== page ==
Christmas at Disneyland officially began last Monday. it's a small world re-opened with its stunning holiday overlay. A Christmas Fantasy Parade began its annual march down Main St. There is the goosebump inducing holiday winter castle lighting and of course there is that giant Christmas tree at the Town Square. Christmas decorations are everywhere to be found.
Disneyland websites are falling all over themselves trying to get out the latest Christmas at Disneyland photos and videos. I'm trying my best to refrain from blogging about Christmas just yet because WE HAVEN"T HAD THANKSGIVING! Give me a week to get the turkey in the oven and watch Charlie Brown's Thanksgiving then I'll blog about Christmas Disney to no end.
I write a blog about Disneyland but I am no Disneyland expert. There are people who are. I might think I know a lot about Disneyland but meet up with one of these real Disneyland trivia experts and you'll find out how quickly you can come up short on Disneyland facts and details. I don't know how many days I've spent in Disneyland over the years. Over a hundred? - probably. I've been on The Jungle Cruise countless times. It's a classic and one of my favorites. For the life of me, I never knew the bird in the cage above the ride entrance was real until a month or two ago.
Going back to the previous post about Mrs. DisneylandTraveler not going on California Screamin' for fear the inversion will "mess with my head" - the following are rides that Mrs. DLT has gone on but will probably never do so again because "it messes with my head.
Soarin' Over California
The Hollywood Tower of Terror
Thunder Mountain Railroad
I could be a wise-guy and say we ride the train, and Buzz, and the Mark Twain a lot (we actually do) because rides like this do not mess with Mrs. DLT's head but she does like some big attractions that don't mess with her head like, Indiana Jones, the Matterhorn, Splash Mountain, and Grizzly River Run but for the most part, she plays it safe and knows what she enjoys and what to stay away from. In a way, we're all like that.
My post from last week about The Worst Disneyland 50th Anniversary Souvenir got me thinking about another notable event from our trip down to Disneyland in 2005. In my cubicle at work I have a collection of unused fastpasses. Why I have them is anyone's guess - it's probably just because I usually have a few stuck in my wallet when we return from a trip and I just keep adding to the pile. One of the old fastpasses is dated July 29, 2005 for California Screamin' in DCA with a return time of somewhere in the 3 to 4 o'clock range. The boy and I were both set to ride Sceamin' that afternoon. Mrs DisneylandTraveler? No way. She believes the inversion will "mess with my head" no matter how much I try to convince her to just close her eyes and the loop is over and done with in a split second. The rest of Screamin' is smooth as glass for a big coaster. My reasoning doesn't work. She's never been on it - never will.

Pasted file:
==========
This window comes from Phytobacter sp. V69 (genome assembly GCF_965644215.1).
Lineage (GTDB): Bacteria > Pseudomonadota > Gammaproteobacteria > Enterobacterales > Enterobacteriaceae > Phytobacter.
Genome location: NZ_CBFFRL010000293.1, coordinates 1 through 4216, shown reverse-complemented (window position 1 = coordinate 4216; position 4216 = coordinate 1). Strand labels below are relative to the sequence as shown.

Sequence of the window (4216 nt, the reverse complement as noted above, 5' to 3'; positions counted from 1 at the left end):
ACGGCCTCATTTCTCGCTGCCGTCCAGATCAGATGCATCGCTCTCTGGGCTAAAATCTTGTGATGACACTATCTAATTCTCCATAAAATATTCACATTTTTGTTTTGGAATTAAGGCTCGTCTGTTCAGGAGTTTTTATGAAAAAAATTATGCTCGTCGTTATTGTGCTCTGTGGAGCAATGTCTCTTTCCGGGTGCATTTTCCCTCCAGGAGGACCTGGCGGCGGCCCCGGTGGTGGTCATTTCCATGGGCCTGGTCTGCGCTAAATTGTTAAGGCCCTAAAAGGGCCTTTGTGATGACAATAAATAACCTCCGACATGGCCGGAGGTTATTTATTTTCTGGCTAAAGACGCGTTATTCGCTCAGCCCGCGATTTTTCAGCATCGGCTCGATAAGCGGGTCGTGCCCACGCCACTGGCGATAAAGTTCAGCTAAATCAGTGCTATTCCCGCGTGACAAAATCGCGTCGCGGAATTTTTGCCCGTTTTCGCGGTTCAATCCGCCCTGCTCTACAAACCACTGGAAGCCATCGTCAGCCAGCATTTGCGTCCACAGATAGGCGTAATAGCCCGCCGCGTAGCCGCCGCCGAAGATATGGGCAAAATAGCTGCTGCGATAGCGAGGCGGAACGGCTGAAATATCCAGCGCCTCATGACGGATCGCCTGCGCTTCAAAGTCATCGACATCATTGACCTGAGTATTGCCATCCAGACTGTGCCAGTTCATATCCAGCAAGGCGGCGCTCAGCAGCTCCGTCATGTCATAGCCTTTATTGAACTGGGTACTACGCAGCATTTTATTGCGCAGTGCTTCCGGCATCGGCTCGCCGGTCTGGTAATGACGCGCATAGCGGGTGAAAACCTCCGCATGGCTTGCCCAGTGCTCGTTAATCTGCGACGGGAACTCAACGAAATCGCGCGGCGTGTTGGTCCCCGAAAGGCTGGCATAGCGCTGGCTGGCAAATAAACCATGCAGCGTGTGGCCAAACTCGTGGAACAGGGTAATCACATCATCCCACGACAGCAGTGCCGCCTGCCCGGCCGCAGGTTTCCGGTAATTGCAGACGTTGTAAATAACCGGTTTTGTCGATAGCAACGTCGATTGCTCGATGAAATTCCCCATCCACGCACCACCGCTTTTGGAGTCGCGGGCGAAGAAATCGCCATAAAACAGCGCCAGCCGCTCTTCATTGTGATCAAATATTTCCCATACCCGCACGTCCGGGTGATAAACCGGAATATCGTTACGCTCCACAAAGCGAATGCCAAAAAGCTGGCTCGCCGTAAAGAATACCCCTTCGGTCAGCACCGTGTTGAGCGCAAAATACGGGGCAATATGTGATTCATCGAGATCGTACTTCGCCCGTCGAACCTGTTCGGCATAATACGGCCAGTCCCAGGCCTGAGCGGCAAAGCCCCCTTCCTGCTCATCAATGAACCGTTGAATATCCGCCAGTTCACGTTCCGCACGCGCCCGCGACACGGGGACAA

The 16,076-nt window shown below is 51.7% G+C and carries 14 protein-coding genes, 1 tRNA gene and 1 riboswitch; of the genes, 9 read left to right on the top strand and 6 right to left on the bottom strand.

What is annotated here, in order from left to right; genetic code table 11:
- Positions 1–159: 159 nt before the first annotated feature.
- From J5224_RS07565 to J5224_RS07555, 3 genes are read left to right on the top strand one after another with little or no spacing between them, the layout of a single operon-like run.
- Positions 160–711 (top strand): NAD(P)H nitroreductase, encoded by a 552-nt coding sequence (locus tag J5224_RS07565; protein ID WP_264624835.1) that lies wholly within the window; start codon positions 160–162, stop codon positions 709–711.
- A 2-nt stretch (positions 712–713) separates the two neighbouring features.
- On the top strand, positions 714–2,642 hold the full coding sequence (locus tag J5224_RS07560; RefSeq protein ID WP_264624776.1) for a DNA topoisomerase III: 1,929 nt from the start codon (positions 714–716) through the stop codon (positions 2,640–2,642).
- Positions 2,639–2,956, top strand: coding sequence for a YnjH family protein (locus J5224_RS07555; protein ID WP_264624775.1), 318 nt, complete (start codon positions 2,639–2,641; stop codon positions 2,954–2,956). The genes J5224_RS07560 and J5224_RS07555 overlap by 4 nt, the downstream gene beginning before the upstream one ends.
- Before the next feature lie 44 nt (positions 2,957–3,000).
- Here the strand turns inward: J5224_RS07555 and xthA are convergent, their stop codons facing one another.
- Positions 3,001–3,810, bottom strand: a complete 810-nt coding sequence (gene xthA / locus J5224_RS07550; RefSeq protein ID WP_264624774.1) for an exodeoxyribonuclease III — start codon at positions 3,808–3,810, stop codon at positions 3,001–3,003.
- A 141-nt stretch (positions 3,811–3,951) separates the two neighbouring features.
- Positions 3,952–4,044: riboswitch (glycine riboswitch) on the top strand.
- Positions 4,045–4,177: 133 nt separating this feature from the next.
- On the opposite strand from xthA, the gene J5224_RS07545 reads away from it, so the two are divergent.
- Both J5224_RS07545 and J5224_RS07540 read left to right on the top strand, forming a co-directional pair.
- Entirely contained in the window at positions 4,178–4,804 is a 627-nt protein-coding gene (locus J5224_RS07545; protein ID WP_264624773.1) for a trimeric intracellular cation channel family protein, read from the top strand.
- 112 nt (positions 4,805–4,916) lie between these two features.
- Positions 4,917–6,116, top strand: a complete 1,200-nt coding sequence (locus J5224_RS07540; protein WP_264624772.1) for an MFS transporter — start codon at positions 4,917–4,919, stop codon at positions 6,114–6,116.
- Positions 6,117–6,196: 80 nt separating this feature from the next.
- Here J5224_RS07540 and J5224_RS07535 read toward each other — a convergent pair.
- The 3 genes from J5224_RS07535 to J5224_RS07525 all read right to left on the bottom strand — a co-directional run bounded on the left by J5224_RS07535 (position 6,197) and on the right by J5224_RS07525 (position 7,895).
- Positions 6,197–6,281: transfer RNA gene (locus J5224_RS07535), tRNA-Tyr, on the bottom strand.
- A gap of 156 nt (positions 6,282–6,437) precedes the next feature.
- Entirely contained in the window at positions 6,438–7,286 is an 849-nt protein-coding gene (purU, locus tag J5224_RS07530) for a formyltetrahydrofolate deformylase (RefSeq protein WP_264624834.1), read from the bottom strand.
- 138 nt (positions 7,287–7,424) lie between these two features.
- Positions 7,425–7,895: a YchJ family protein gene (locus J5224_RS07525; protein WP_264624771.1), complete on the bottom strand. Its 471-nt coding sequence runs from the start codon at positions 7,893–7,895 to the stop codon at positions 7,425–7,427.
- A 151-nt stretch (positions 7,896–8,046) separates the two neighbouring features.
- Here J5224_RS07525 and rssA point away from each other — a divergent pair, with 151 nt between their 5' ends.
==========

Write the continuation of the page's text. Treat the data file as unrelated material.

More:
How do I remember the July 29th date so vividly? Well, it was Disneyland's 50th Anniversary and the previous day, July 28th, I turned 50 as well. Disneyland and I have grown up together so to speak. Anyway, there were a group of us down at Disneyland that late July. Circumstances prevented me from having dinner with my immediate family on my birthday so as the 3 of us were wondering around California Adventure on the 29th waiting for the fastpass return time, we got a call from my sister and nieces saying that if we got down to Ralph Brennan's in Downtown Disney, they would treat me to a belated birthday dinner, an early dinner.
So after a minor debate we needed to figure out if we were going to wait for the Screamin' fastpass return time or just head on down to Downtown Disney to meet up with the gang. We opted for the latter. It was a six day trip so there were ample opportunities for a ride on Screamin' or so the boy and I thought.